An analytical study of traditional domestic Arab architecture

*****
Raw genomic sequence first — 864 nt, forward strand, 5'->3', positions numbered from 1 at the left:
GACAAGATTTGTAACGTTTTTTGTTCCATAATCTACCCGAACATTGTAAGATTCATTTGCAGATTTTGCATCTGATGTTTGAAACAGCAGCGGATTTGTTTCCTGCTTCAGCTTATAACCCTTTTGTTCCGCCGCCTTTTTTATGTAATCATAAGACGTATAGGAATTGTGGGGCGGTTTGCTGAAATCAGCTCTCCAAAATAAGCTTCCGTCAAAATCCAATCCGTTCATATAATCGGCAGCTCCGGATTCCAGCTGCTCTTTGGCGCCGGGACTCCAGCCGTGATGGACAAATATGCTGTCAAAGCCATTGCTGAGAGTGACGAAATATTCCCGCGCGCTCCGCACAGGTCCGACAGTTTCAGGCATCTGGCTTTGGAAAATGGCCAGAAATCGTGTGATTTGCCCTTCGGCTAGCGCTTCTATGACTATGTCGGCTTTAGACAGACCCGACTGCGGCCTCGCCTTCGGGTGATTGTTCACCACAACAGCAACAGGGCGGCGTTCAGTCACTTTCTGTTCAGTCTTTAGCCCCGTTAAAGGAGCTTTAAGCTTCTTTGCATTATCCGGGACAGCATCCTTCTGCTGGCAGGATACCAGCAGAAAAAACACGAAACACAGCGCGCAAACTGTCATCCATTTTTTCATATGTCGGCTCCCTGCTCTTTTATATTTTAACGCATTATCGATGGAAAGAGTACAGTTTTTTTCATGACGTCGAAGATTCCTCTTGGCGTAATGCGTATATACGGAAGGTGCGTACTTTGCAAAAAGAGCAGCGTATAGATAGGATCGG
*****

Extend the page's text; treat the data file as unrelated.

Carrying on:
When considering the design of the built environment it is reasonable to assume that no part of this affects man's health and well-being more directly than the house in which he seeks comfort and dignity. So the design of the environment can help to shape man's life and attitudes. Nevertheless, the wider setting in which the house is located, the neighbourhood, is also of importance. Thus, when designing and planning houses, it is necessary to think not just of the individual dwelling but also of the juxtaposition of the whole neighbourhood simultaneously in terms of climate, social, functional and aesthetic aspects. In this connection, the traditional Arab house would appear to be a good example, emphasizing the positive interrelationship between the different components of the neighbourhood and the vision of the whole within which single parts have meaning. The thesis adopts this view; that is, it attempts to examine the traditional Arab house in context of the wide geographic and social setting. It commences with a discussion of the city, followed by the neighbourhood (quarter), the street and finally the house. Attention is given to the various factors which have influenced the traditional design, and a series of site experiments are described which focus on climatic and acoustical considerations. Finally, the theoretical and practical implications of the work are discussed.